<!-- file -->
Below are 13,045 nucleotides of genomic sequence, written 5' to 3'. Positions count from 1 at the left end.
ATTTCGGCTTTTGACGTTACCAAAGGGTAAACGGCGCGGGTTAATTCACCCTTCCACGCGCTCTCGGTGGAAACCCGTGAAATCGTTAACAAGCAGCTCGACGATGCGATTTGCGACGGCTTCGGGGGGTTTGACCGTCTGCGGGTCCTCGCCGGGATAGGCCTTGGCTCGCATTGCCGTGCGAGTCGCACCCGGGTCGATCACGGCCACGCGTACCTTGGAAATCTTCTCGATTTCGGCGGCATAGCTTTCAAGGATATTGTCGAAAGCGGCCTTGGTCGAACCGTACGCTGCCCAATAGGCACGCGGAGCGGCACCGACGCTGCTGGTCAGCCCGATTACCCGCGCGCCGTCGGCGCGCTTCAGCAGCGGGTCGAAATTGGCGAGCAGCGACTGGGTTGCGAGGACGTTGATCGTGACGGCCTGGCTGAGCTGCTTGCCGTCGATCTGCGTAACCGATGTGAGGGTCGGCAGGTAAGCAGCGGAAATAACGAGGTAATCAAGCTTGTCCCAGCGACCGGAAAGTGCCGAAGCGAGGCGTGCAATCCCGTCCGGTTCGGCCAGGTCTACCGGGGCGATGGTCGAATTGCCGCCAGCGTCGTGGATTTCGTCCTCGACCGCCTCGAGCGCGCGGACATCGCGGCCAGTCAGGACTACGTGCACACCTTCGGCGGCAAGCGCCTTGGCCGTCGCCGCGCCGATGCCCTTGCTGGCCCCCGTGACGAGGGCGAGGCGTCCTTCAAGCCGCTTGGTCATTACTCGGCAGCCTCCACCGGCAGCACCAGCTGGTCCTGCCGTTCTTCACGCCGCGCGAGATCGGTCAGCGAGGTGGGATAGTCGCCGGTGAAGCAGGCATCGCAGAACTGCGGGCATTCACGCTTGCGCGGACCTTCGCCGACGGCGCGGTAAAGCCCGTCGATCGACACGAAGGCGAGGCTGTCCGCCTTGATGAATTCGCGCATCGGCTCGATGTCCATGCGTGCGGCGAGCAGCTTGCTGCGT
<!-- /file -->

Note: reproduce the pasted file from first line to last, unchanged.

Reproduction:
Below are 13,045 nucleotides of genomic sequence, written 5' to 3'. Positions count from 1 at the left end.
ATTTCGGCTTTTGACGTTACCAAAGGGTAAACGGCGCGGGTTAATTCACCCTTCCACGCGCTCTCGGTGGAAACCCGTGAAATCGTTAACAAGCAGCTCGACGATGCGATTTGCGACGGCTTCGGGGGGTTTGACCGTCTGCGGGTCCTCGCCGGGATAGGCCTTGGCTCGCATTGCCGTGCGAGTCGCACCCGGGTCGATCACGGCCACGCGTACCTTGGAAATCTTCTCGATTTCGGCGGCATAGCTTTCAAGGATATTGTCGAAAGCGGCCTTGGTCGAACCGTACGCTGCCCAATAGGCACGCGGAGCGGCACCGACGCTGCTGGTCAGCCCGATTACCCGCGCGCCGTCGGCGCGCTTCAGCAGCGGGTCGAAATTGGCGAGCAGCGACTGGGTTGCGAGGACGTTGATCGTGACGGCCTGGCTGAGCTGCTTGCCGTCGATCTGCGTAACCGATGTGAGGGTCGGCAGGTAAGCAGCGGAAATAACGAGGTAATCAAGCTTGTCCCAGCGACCGGAAAGTGCCGAAGCGAGGCGTGCAATCCCGTCCGGTTCGGCCAGGTCTACCGGGGCGATGGTCGAATTGCCGCCAGCGTCGTGGATTTCGTCCTCGACCGCCTCGAGCGCGCGGACATCGCGGCCAGTCAGGACTACGTGCACACCTTCGGCGGCAAGCGCCTTGGCCGTCGCCGCGCCGATGCCCTTGCTGGCCCCCGTGACGAGGGCGAGGCGTCCTTCAAGCCGCTTGGTCATTACTCGGCAGCCTCCACCGGCAGCACCAGCTGGTCCTGCCGTTCTTCACGCCGCGCGAGATCGGTCAGCGAGGTGGGATAGTCGCCGGTGAAGCAGGCATCGCAGAACTGCGGGCATTCACGCTTGCGCGGACCTTCGCCGACGGCGCGGTAAAGCCCGTCGATCGACACGAAGGCGAGGCTGTCCGCCTTGATGAATTCGCGCATCGGCTCGATGTCCATGCGTGCGGCGAGCAGCTTGCTGCGT